To overcome this problem, I will compare my estimates for the aggregate EA for those found for the 4 largest economies inside it: Germany, France, Italy, and Spain ^{(Alloza et al, 2017)}. The sample on which these estimates were based on is identical to the one used in this paper, stretching from 1980-2015. Moreover, the identification of fiscal shocks is based on the identification strategy of ^{Blanchard and Perotti (2002)}, which is similar to ours. In addition, for robustness purposes they re-run the same model but using local projection method as their identification strategy. The only difference with ours is that they do not include monetary shocks in their model. However, since the focus in this section is on the distribution or heterogeneity of fiscal shocks across the EA, we can omit the common monetary policy for the moment.

The first thing to note from Table 5 is that the spending multiplier indeed varies significantly across countries. While in Germany spending policies are very effective and generate an equiproportional increase in GDP, on the other end in Italy, it results in a decrease in GDP. Nonetheless, all multipliers are strictly below or equal to 1, which is in line with my qualitative findings for the Area as a whole, and in line with more conservative multipliers found in the literature. Spain seems to be the closest to the average EA estimate.

Second, there is very little difference in estimates using the two identification methods. The individual country estimates can therefore be interpreted as firm and representative of the effectiveness of spending policies in those countries.

Third, roughly speaking, we can say that the individual country weights in the aggregate multiplier are different. While Italy has a low weight, being treated as almost an outlier in the spectrum of multipliers, the weights of Spain and Germany seem to be higher. One implication of this is that the effectiveness or success of spending policies in the Area will mostly depend on their effectiveness in boosting GDP in Germany, Spain and to some extent in France.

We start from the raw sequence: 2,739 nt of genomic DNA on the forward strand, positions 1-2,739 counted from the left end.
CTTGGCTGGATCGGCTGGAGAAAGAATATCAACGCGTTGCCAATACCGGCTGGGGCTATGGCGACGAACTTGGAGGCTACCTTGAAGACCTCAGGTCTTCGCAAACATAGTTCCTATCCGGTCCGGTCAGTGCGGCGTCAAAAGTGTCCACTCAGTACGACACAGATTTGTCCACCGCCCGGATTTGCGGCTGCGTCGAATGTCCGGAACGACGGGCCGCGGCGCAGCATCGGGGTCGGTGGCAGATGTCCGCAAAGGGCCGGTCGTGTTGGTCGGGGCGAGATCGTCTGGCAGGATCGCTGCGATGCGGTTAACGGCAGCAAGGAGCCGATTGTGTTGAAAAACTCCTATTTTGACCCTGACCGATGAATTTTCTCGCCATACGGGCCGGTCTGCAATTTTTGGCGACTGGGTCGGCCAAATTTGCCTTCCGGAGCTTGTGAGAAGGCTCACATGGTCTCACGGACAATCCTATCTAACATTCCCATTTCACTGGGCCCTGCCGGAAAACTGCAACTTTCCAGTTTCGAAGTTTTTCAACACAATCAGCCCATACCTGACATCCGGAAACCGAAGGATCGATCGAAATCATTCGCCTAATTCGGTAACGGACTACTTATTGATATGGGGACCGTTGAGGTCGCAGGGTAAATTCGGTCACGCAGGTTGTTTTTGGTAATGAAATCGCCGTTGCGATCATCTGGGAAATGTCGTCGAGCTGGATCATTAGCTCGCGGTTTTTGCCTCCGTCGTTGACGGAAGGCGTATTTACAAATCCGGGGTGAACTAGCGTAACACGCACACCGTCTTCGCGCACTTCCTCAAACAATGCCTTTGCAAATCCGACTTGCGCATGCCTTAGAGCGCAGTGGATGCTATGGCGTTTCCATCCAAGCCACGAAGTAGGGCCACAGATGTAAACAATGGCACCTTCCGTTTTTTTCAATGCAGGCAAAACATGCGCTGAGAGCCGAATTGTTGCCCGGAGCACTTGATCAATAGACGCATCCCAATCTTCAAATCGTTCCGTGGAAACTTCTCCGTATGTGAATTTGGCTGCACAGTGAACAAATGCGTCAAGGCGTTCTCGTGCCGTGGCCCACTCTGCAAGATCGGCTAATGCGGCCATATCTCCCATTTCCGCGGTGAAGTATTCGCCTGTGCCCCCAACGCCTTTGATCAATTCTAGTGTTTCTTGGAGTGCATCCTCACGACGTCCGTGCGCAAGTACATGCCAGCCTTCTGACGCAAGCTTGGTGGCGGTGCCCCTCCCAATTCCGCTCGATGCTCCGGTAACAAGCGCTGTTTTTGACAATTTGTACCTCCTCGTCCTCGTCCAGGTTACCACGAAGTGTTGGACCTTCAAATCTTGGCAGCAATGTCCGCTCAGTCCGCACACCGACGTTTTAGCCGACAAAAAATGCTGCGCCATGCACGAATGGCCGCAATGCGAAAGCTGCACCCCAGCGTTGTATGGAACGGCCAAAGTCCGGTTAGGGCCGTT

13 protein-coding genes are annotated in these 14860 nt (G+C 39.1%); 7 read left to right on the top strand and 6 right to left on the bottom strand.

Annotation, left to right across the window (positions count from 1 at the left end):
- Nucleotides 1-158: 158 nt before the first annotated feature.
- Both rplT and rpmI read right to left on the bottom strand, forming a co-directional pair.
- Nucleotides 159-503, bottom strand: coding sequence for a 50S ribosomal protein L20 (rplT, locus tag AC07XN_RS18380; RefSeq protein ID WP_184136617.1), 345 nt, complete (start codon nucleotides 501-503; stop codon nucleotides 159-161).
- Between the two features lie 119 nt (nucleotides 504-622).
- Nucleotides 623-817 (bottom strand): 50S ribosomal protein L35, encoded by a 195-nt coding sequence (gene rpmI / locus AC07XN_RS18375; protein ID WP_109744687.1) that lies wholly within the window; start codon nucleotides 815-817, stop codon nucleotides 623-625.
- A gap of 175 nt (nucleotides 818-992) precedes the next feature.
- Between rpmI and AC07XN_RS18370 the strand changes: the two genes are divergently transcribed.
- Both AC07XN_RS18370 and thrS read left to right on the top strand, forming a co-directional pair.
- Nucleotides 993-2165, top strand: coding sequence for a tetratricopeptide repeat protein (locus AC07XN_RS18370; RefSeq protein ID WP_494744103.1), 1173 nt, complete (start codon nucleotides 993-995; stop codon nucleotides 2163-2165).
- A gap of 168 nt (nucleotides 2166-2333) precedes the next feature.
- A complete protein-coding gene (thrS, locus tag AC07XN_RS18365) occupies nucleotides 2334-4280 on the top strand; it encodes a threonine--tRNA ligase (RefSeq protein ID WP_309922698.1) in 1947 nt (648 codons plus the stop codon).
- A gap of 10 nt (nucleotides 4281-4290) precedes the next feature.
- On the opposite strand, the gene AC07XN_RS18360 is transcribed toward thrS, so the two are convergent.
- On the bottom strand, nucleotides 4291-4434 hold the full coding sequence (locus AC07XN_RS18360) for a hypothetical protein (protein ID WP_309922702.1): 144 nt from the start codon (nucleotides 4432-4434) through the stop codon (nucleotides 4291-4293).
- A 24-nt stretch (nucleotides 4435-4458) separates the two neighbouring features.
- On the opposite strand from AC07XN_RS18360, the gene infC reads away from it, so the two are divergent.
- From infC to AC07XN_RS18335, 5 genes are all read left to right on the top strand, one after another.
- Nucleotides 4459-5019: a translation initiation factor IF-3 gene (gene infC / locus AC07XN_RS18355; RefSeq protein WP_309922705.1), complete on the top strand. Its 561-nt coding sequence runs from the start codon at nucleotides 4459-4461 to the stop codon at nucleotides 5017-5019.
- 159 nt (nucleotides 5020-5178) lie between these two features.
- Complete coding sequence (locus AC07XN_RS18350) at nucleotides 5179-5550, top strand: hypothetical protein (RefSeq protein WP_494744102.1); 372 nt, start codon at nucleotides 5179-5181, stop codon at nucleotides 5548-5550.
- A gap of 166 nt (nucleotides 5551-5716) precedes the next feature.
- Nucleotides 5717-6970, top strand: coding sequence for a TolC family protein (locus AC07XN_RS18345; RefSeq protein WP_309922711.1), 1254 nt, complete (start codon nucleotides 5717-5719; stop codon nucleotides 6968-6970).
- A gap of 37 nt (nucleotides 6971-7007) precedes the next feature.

A comparison to the spending multipliers found in the empirical literature (Comission, 2012 and ^{Cleaud et al, 2014}) show that my findings on the individual country multipliers and the conclusions drawn from a comparison to the estimated area-level aggregate are in line with those. Bearing in mind that their sample period is shorter (1985-2010), which excludes the important periods of oil shocks and sovereign debt crises, and that the identification strategy is not as robust as in the case of this paper, Germany and Spain remain as the heaviest weights in the aggregate multiplier. The only difference is that both country multipliers are lower, at 0.4 for Germany and 0.3 for Spain, while that of France is significantly higher at 1.60. The EA wide multiplier found in this paper is, nevertheless, very much in line with that found in the literature. Hence my estimates can be considered as robust and in general representative of the developments in a large share of the Area, despite the ex ante individual heterogeneities in the economic structures of the different countries. In the remaining part of the analysis I will again concentrate on the area-wide estimates since that is the main focus of the paper.

3.4 Forecast error variance decomposition

The fiscal shocks are the strongest short-and medium-term drivers of fluctuations in EA output, besides the business cycle shock. Together, they account for around 60% of the variation in output. Monetary policy shock only plays a larger role in the medium-run.

Turning to the fiscal variables, not unsurprisingly, spending shocks explain the majority of the variation in spending. This is in line with the vision that spending decisions are discrete and therefore less influenced by other economic factors. Variation in taxes, on the other hand, are majorly explained by tax and business cycle shocks. In total these two explain between 80-90% of the variation in taxes over all horizons. Hence, different to spending, for tax decisions, the position in the business cycle at that particular time of the decision matters. In addition, this seems to provide further evidence that the spending and tax policy decisions are taken independently, and are considerate of different factors.